SPOTTED!!!! - Dr Altreisha N-S Foster
Director/ Virologist Foster-Bentho ConsultancySunday, September 12, 2021
The buzz... The Jamaican-born Minnesota pastry chef created the celebratory cake for the 200th episode of The Bachelor spin-off ( The Bachelorette). The cake featured 200 red roses, and a single-stem rose at the centre, representing the franchise's iconic Final Rose. American weekly magazines People and Us Weekly both featured Foster's cake as they recapped the celebration.
Fun Fact: The 200th anniversary celebration took place at the hotel where she got married: Windows on Minnesota, Hilton Hotel.
Her Rock Foundation... Mother: Lorna Waugh, Grandmother: Viholda Gilbert
She attended St Mary's All-Age School in Above Rocks... until I was nine years old, and later attended Clan Carthy Primary School for Grade 5. I was raised in Golden River, St Catherine, where my mother's family is from. My later years were spent in Ensom City, Spanish Town.
She graduated from UTech in 2000... I studied Medical Technology at UTech. I went to Howard University from 2001-2003, where I studied Clinical Laboratory Sciences. I earned in 2009 a doctorate from the Department of Microbiology, Howard University College of Medicine, specialist areas: Infectious Diseases and Virology. The next chapter was George Washington where I did a Master's in Public Health at The Milken School of Public Health, the George Washington University.
She was a young PhD, who desperately wanted to return home to give back to the country that had given so much to her... I wanted to be home and I created a space for me to be able to do that. The vaccine work I was doing at the time in the USA was so impactful and beneficial in combatting the deleterious impacts of pneumonia in children in communities of colour. I immediately thought of home, and how this must be impacting poor and underserved countries like my own. I did the research, identified the gaps, wrote a grant, and a large pharmaceutical company agreed with me and saw that there was a need to access data on; pneumococcal prevalence in the Caribbean, pneumococcal vaccine uptake and pneumococcal vaccine efficacy in the region. I did that from 2013 to 2016.
She would embed herself into Caribbean communities with her nursing teams... to recruit parents of children six years and younger and seniors 65 years and older, and inform them about the impact of pneumoniae, and access their level of knowledge regarding the benefits of the pneumococcal vaccine, and whether they've had access to the vaccines. The team would subsequently test with consent. I would analyse the data and advocate for parity and equity. Vaccine equality and availability to underserved communities is really the foundation of who I am and this work was really meaningful to me. I show up as my authentic self daily and because of that authentic self I am able to advocate for the poor. My inequities and the health disparities I experienced growing up were really defined by my race and my place in the community...so I really endeavour to do what I can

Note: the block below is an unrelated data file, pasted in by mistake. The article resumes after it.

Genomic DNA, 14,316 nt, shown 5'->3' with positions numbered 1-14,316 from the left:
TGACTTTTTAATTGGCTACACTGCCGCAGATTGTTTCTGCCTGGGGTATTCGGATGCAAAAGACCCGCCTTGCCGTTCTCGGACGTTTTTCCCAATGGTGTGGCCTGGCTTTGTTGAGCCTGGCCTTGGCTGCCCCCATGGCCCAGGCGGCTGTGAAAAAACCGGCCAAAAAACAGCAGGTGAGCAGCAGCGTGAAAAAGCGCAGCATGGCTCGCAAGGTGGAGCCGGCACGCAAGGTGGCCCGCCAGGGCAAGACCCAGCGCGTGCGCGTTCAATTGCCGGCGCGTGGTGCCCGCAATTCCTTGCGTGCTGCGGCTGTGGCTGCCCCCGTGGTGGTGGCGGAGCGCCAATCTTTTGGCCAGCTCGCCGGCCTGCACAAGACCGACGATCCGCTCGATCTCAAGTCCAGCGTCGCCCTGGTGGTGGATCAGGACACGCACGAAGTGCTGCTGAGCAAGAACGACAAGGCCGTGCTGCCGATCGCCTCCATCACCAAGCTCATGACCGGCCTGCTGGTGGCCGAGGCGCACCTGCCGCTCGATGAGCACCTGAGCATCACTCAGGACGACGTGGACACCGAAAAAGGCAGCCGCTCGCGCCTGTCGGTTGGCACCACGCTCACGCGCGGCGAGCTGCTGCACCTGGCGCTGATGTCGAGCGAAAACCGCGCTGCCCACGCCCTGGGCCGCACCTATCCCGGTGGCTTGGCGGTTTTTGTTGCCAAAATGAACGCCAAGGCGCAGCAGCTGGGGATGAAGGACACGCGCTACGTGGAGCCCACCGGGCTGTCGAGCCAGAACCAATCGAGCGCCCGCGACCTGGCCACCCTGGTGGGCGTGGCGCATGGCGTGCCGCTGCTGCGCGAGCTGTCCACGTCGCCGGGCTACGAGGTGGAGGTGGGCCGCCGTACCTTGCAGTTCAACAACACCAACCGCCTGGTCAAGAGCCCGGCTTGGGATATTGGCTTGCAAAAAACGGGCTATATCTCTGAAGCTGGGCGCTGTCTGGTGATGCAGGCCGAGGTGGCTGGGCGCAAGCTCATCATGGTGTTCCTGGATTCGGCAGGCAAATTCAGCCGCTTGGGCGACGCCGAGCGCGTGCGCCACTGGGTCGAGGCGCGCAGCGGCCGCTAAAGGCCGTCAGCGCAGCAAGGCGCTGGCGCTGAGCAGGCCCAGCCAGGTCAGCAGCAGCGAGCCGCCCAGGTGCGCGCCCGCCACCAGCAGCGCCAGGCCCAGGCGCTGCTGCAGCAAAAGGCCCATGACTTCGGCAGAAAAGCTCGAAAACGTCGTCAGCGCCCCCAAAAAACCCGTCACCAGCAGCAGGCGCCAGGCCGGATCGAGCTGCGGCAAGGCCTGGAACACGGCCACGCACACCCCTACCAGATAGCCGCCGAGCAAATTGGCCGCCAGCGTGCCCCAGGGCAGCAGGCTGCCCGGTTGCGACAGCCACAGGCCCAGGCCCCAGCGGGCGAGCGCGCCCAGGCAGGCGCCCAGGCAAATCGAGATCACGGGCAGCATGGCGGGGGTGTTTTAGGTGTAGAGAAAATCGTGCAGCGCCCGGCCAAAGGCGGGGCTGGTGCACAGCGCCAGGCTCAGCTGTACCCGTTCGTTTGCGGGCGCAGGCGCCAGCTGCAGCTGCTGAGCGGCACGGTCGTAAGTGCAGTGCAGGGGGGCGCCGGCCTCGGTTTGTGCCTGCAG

The journey to Minnesota was predestined... I got married in Minnesota and my husband's entire family is based in Minnesota. Family means everything to us as we were both raised with our family units including cousins being an integral part of who we are. Living in Maryland was isolating for our children as we had no close relatives on the East Coast. It was best and beneficial for our children Kende and K'nedy to be raised in a community of their own and we relocated closer to my husband's family.
My husband is Togolese and a physician. He is a neuro-intensivist and part of the neuroscience/neurosurgery team in the Twin Cities.
My foray into baking is the most intriguing part of me... I was grounded due to a horrible pregnancy in 2016. To maintain a healthy pregnancy I could no longer travel for work and I was just bored. My best friend advised me to take a cookie class. I did the cookie class and I supported a friend, Diwura Ayodeji of Mon Delice Desserts during the summer of 2017. Since then I've been watching YouTube videos practising new techniques and here we are today!
In 2016, baking was introduced to me as a tool to fill a space in my calendar because I didn't know how not to be busy. Baking has also saved me. It has snatched me from the jaws of post-partum depression and has become my centre. When you remove all the other trappings of success, the myriad of college degrees, the financial successes, baking and my children are paramount because they are authentically Altreisha.
I also own a Cake Therapy: It's a baking outlet for system impacted girls who use baking as a tool for therapy. There is, too, Neighbors Doing Good, a non-profit born out of the pandemic to support elderly and house-bound individuals in the Golden River community. We provide on a quarterly basis, food and basic need items, medical check-ups and medication to the often forgotten demographic in our poorest and underserved communities.
Closing the chapter... Altreisha is Jamaican, deathly shy, humble and uber-private. She is a mother, a wife. She is Lorna's daughter, Maas Tiny and Miss Girly's grandaughter. A woman born from poverty, a broken home, broken lives, a survivor of adult indiscretions, but she bakes through the pain, the memories of past hurt. She is alive, she is here and she is ready to serve her country when called to do so.
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